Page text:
[arch-general] [Bulk] Re: libsystemd to systemd

C Anthony Risinger anthony at xtfx.me
Sun Sep 2 14:52:53 EDT 2012

On Sat, Sep 1, 2012 at 8:46 AM, Kevin Chadwick <ma1l1ists at yahoo.co.uk> wrote:
>> On Aug 31, 2012 7:47 PM, "Kevin Chadwick" <ma1l1ists at yahoo.co.uk> wrote:
>> >
>> > > > I will give one example. Lennart says come on who connects to sshd
>> more
>> > > > than once a month. I can't believe he's never seen a sshd log with
>> > > > constant pass attempts even though passwords are disabled.
>> > >
>> > > You are misunderstanding the sshd example.
>> >
>> > How? Systemds method would seem more problematic and wasteful to me if
>> > you get connections to it a lot.
>> The example explicitly only deals with the case where you do not get a lot
>> of connections. E.g. in a private network.
> "And even SSH: as long as nobody wants to contact your machine there is
> no need to run it, as long as it is then started on the first
> connection. (And admit it, on most machines where sshd might be
> listening somebody connects to it only every other month or so.)"
> Your just making stuff up now to cover his back, which questions many
> of your many baseless responses simply stating I have shown I don't
> understand systemd, end of discussion.
> It is far less likely that ssh is used behind a firewall and there is
> no mention of this, it is a fact that ssh is primarily used to cross
> the internet where it will be connected to frequently on any connection
> as long as it is set to the recommended default port.

i highly doubt you, Lennart, or anyone else for that matter has any
real numbers to support anything being said, so please, spare me.

now, IME, both privately and in the numerous IT-based companies i've
both worked and/or consulted with ... there are indeed usually MANY
servers that happily run sshd all day long, and do not receive
connections unless there is a problem.

regardless, Lennart's only point was "sshd should only start when
someone tries to connect" ... let's not beat around the bush here,

... and a connection attempt is very different from a connection.  if
you really want to block the former, then you use something like
fwknopd to make the sshd port invisible to everyone except the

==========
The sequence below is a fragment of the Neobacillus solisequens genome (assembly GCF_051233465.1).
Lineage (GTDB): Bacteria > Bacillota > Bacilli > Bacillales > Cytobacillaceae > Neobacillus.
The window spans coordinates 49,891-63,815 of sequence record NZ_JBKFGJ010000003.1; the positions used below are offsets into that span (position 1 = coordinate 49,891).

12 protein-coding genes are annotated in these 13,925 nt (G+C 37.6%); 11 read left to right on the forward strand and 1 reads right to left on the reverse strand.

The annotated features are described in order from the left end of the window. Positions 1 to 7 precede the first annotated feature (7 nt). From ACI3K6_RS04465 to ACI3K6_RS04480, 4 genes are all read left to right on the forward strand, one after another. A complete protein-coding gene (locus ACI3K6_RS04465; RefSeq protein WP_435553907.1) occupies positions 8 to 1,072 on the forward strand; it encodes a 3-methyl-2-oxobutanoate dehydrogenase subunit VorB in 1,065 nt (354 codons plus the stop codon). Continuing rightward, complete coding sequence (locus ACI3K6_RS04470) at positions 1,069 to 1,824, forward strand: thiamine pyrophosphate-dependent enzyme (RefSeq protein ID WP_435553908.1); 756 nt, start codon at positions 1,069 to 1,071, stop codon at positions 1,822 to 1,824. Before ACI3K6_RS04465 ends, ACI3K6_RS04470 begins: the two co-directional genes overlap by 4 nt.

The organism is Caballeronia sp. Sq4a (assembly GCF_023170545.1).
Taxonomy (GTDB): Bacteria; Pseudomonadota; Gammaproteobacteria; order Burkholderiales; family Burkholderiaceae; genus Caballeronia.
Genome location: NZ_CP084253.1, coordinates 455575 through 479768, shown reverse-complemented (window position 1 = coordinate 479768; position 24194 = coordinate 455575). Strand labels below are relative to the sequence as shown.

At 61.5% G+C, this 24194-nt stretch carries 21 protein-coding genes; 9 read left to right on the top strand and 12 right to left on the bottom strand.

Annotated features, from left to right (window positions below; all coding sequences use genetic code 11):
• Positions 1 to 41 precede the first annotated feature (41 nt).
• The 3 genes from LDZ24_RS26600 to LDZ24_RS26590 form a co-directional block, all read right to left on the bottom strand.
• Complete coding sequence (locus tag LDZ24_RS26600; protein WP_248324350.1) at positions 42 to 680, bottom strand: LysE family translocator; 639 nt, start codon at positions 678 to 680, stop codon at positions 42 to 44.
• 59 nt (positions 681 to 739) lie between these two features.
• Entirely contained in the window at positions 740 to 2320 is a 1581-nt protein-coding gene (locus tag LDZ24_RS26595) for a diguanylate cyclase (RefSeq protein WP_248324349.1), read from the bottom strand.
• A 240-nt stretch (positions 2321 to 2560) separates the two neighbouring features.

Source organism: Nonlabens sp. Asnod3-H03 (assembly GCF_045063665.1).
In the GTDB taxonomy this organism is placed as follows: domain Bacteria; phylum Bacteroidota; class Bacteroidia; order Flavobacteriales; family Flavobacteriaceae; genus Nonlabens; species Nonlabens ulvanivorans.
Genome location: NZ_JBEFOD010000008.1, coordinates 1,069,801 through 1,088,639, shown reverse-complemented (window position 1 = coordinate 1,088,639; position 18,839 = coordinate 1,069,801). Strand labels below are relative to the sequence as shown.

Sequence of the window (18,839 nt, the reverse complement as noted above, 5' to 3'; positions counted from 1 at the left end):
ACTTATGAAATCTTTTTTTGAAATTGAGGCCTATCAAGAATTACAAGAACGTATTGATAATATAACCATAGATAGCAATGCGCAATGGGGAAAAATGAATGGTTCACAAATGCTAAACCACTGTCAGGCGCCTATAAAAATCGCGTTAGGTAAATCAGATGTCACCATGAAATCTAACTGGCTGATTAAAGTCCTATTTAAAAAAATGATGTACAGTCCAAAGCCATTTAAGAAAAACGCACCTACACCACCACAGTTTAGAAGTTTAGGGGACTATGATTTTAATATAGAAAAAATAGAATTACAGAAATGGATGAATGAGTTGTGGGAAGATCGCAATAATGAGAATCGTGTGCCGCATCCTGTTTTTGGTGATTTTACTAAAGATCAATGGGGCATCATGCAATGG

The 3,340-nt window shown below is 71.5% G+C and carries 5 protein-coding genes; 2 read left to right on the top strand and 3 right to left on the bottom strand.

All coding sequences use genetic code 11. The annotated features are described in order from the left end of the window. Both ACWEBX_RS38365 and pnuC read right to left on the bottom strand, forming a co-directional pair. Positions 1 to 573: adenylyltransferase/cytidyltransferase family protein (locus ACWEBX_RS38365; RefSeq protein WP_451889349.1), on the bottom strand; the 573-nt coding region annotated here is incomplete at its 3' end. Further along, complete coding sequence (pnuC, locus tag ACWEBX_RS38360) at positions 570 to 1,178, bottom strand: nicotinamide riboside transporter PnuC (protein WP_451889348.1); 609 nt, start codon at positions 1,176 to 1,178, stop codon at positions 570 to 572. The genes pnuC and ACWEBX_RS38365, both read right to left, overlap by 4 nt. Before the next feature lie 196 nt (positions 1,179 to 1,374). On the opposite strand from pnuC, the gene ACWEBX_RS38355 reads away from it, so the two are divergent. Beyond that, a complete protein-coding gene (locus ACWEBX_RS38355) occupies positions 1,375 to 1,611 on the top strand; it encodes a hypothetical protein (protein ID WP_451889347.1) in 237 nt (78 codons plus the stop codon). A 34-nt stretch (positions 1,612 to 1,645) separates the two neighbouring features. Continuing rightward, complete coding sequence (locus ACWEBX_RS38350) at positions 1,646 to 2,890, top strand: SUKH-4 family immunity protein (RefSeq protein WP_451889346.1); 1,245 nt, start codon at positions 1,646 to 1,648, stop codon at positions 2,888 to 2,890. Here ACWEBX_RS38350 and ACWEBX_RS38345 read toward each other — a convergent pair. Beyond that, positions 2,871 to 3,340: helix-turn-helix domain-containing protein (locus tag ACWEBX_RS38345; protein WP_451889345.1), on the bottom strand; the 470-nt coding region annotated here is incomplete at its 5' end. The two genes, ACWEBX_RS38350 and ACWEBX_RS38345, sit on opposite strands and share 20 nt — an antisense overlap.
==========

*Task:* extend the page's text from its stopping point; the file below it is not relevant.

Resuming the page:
authorized.  i use this on all my servers -- it's fantastic.

>> > Home connections even get many ssh
>> > connection attempts
>> If you have a pubic IP you'd be better off using the regular service and
>> not the xinet-style one.
> The point is that much of his spec like bringing linux together and
> assumptions are wrong and significant sacrifices for speed bring tiny
> speed increases.

... tell me, have you actually ran systemd yet? hmm ...

> Here's another assumption.
> "A central part of a system that starts up and maintains services should
> be process babysitting: it should watch services. Restart them if they
> shut down."
> Wrong, few want this feature and respawn and especially baby sitting is
> not a central feature of 'services' for an init system.

ehm, of the whopping 3 or so things sysvinit actually DID for you,
wasn't respawn one of them?

you seem to want an init that does nothing at all -- and since shell
is "like teh coolest thing eva .. eva", i suggest writing one in bash!
it's not hard, and like i said in the past, i wrote one for LXC based
systems that was ~20-30 lines, FULLY replacing sysvinit (well, i used
that until systemd started to work nicely ;-)

> On single web server this may be desired and a user installs a
> small package to do so that has features systemd hasn't and shouldn't
> have.


> In most cases it isn't true and if you have redundant services as most
> do or a secure service, you don't want the service restarted as it may
> have been exploited, the restart may even enable the exploit, so another
> server will take over instead.

# systemctl stop <exploited>.service
[and optionally]
# systemctl disable <exploited>.service

... problem solved?

> Right, you've got me to waste more time than I wished, so no more.

nah friend, you did this to yourself -- no one made you do anything.


C Anthony

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